32-bit data (which strictly speaking we can do without if
necessary) and there are some extra bank-address lines and
data-byte-write-enable that can be skipped as well as a
result.

this would bring down the pincount from 39 to 21 for sdram,
bringing the total pincount down to around 220

oh btw these pages should be merged, whoops
https://libre-soc.org/crypto_router_asic/
Comment 9 Luke Kenneth Casson Leighton 2021-11-09 01:01:46 GMT
(In reply to Luke Kenneth Casson Leighton from comment #8)

> oh btw these pages should be merged, whoops
> https://libre-soc.org/crypto_router_asic/

or partially merged, and crypto_router_pinmux moved to
crypto_router_asic/pinouts or something.
Comment 10 Andrey Miroshnikov 2021-11-13 12:58:43 GMT
(In reply to Luke Kenneth Casson Leighton from comment #8)
> (In reply to andrey from comment #6)
> > Noted. Should I also consider GPIOs to be potential transient sources as
> > well (and keep them away from clocks)?
> 
> mmmm probably not.
Ok, I'll allow for having GPIO's close to various interfaces then.

> > Also, to add a new class/module (for a new chip pinout):
> > 1. Create a .py file for the soc (for example "ngi_router.py"), using one of
> > the previous chips as a template.
> > 2. Import the new module to src/spec/__init__.py, "from spec import
> > ngi_router"
> > 3. Add a new entry to the modules dict in src/spec/__init__.py,
> > "'ngi_router': ngi_router"
> 
> you probably saw i already did that, it does however need documenting.
Where should this be documented?
Should there be a page specifying how to use the pinmux repo scripts and setup pinspec module for a new project?


> (In reply to andrey from comment #7)
> > Added most of the peripherals into the ngi_router class, however still need
> > to work on formatting the svg image as it's a little difficult for debug.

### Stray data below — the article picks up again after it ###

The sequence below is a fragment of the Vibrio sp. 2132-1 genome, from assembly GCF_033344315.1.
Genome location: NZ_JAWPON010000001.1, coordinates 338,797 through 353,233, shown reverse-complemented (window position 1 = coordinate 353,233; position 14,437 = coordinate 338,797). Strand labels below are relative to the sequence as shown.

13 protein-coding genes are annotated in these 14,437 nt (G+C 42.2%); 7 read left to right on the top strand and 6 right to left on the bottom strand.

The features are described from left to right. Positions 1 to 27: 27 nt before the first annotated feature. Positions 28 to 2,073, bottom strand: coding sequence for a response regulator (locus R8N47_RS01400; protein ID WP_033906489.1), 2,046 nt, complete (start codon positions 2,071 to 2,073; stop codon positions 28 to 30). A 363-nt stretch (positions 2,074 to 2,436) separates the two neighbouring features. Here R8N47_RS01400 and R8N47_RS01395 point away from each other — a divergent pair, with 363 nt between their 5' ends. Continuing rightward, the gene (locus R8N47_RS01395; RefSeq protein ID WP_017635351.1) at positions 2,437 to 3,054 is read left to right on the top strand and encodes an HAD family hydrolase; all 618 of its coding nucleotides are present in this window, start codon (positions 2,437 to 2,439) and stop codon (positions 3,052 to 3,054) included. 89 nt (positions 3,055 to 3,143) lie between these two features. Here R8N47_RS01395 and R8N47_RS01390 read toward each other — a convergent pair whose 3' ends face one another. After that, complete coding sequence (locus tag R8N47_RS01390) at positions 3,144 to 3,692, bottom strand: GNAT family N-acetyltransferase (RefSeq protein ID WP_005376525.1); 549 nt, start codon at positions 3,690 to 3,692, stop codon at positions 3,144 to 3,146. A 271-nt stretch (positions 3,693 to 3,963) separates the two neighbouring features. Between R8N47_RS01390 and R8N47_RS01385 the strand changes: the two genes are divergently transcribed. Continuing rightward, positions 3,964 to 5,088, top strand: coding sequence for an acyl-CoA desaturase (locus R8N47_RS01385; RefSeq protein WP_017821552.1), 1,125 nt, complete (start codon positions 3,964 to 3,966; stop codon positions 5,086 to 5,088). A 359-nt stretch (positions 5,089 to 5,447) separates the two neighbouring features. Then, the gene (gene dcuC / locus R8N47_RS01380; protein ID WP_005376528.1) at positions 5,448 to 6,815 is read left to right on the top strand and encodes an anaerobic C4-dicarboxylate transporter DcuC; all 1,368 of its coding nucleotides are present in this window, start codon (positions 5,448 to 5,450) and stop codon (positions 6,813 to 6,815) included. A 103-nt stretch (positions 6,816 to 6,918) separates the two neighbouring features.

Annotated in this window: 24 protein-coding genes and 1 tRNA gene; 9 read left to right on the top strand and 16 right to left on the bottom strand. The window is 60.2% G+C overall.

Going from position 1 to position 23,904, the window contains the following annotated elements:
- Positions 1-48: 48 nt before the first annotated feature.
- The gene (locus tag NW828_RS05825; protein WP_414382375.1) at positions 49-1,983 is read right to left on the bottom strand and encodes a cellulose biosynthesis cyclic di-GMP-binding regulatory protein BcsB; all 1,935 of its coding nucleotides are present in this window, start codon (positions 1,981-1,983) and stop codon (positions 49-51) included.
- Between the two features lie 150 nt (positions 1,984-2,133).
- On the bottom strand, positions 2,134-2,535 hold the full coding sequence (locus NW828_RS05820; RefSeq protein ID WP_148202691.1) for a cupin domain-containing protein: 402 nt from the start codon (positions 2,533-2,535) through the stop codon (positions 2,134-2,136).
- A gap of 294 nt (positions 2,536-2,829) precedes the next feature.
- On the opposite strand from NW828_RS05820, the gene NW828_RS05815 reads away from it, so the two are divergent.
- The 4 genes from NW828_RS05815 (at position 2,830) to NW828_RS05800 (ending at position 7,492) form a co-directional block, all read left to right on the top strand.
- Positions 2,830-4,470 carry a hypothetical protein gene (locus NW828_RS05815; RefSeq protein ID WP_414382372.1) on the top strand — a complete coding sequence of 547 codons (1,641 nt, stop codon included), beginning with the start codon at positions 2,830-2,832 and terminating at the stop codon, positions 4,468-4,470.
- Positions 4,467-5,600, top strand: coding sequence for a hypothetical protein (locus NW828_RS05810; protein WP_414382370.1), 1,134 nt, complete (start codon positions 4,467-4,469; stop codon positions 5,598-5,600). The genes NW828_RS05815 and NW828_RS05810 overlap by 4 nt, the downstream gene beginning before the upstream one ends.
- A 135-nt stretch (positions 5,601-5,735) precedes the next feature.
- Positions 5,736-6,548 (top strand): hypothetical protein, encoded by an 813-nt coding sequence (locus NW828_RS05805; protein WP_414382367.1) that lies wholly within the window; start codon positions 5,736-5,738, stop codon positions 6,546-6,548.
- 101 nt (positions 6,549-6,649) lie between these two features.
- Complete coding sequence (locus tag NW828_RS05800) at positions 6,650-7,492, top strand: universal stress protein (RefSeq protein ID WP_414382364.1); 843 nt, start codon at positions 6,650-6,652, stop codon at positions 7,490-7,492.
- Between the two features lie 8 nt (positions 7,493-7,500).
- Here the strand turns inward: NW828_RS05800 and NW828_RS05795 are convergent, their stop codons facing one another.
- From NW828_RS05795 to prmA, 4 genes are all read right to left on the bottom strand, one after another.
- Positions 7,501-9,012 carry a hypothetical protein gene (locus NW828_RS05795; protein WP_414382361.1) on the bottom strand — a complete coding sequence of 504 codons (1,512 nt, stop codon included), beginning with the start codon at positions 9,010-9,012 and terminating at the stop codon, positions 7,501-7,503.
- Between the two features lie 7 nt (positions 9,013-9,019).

> 
> welcome to code thrown together in a hurry in a couple of hours.
Great fun :')

>  
> > I looked at the function "create_sv", however I need more time before I
> > figure out which scaling factors to tweak, 
> 
> don't ask me, i was just winging it as quickly as i could
Ah yes the age ol' technique... I'll aim to improve readability as I understand it more.

> 
> > as well adjust the package type.
> > My plan is to add some sort of argument (or perhaps field in the ngi_router
> > module?) to indicate which package will be used for creating the SVG.
> 
> like it.
Sure. First task is to get it to output the QFP for the router ASIC, then see how to turn the project-specific info into arguments.

Do you know which lead frame is being used?


> excellent.  i added this:
> https://libre-soc.org/crypto_router_asic/ngi_router/
> 
> which is a copy of the auto-generated markdown.
Thanks
 
> comments:
> 
> * bank E 64-64 is too close to the edge (corner).  actually, all power/gnd
>   needs to be at least 4-6 pins away from the corners.
What did you mean by "bank E 64-64"?
Sure, will make sure the pins are at least 4 pins away.

Is there any reason I should keep the power pins *more than 4* pins away from the edges?

> 
> * cutting down GPIO to 8 would leave some NC (not-connected) free pins
>   to distribute in suitable locations that will help keep power/gnd
>   away from corners
Sure, if I'm tight on space I'll reduce the GPIO.

> * VSSE_4/VDDE_4 should be grouped with VSSI_4 and VDDI_4 
> 
> * there are two VSSE_4/VDDE_4 (84-85 & 104/105)
> 
> * there are two VSSE_0/VDDE_0 (56-57 & 64-65)
Do you mean that I should run the 3.3V and 1.8V power pins next to eachother?
What's the reason for it? Easier to auto-route?

> a trick is that you can use the latter arguments of the ps.sdram()
> (or any other function) to limit the range and specify a different
> starting point
> 
>     ps.sdram1("", ('W', 0), 0, 15, 6, rev=True) # AD4-9, turned round
>     ps.sdram1("", ('W', 10), 0, 0, 15, rev=True) # SDRAM DAM0, D0-7, AD0-3
> 
> this splits SDRAM1 into two sets:
> 
> pins 0-14 (15 pins starting at numbering 0 of the peripheral)
> pins 15-20 (6 pins, starting at numbering 15 of the peripheral)
> 
> https://libre-soc.org/180nm_Oct2020/ls180/
> you can see these end up at
> 
> * 15 pins numbered 106 to 120
> * 6 pins numbered 96 to 101
Sure I did see this, just that it might be better to keep the whole interface together.
I'll make sure to split them up though if running out of space.